Luigi Galvani

Luigi Galvani

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Luigi Galvani was a scientist and doctor, born September 9, 1737, in Bologna, Italy. His contribution to chemistry was in the area of ​​electrochemistry, in the development of batteries. He was a doctor's son.

Studied Letters and Philosophy at the University. He graduated in Philosophy and Medicine in 1759. He studied chemistry and natural history at the University.

In 1761, he was a member of the Academy of Sciences at the Bologna Institute. He was a professor of anatomy. He was a university lecturer in Medicine in 1768 which was later replaced by Practical Anatomy. He was also a professor of Obstetrics in 1782. He lectured in a theater and at his home. He set up a laboratory to carry out his experiments.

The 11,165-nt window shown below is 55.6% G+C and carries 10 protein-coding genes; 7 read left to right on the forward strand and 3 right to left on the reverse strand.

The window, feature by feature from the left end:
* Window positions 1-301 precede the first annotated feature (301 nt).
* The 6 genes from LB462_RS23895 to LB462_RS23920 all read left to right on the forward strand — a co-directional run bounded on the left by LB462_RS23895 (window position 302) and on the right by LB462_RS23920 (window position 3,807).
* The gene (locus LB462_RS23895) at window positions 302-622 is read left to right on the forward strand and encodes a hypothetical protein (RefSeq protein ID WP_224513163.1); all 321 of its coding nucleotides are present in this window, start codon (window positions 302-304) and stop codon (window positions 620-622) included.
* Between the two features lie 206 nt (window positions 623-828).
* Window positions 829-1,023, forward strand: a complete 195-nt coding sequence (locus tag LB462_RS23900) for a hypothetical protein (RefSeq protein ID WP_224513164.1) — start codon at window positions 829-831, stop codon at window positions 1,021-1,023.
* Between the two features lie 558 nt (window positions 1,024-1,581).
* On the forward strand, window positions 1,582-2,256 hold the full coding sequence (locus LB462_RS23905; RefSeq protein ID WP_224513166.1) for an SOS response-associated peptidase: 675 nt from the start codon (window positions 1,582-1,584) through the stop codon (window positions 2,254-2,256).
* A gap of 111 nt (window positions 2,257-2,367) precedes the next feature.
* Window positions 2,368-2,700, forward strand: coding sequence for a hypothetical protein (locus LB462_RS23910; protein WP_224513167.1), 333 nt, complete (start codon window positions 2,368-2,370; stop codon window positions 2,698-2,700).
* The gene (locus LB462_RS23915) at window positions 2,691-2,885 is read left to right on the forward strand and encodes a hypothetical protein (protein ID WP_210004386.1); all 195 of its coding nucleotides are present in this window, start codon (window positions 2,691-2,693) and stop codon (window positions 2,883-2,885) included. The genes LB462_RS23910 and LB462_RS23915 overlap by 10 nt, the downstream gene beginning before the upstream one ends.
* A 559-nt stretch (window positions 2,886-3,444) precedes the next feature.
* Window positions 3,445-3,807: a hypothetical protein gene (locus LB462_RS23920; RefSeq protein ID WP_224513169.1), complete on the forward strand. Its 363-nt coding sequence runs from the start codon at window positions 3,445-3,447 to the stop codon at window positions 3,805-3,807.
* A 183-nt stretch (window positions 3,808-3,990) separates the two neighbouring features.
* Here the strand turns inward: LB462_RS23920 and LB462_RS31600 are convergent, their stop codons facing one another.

In 1756, he made studies and discovered the so-called animal electricity. He discovered that the legs of a dead frog contract when fastened to an iron table by metal hooks. Galvani suspected that the animal's muscles produced this current. The scientist Alessandro Volta at the time disagreed with Galvani's work.

Today, the instrument that measures electric current is called a galvanometer in honor of Galvani. And galvanization is the name given to the process of coating a metal with another metal. Also the galvanic cells.

In 1762, he married Lucia Galeazzi, daughter of his teacher. Concludes his doctoral thesis this same year. In 1772, he becomes president of the Bologna Academy of Sciences.

Galvani died in poverty on December 4, 1798, before enjoying his reinstatement as emeritus pensioner professor for his contributions to science.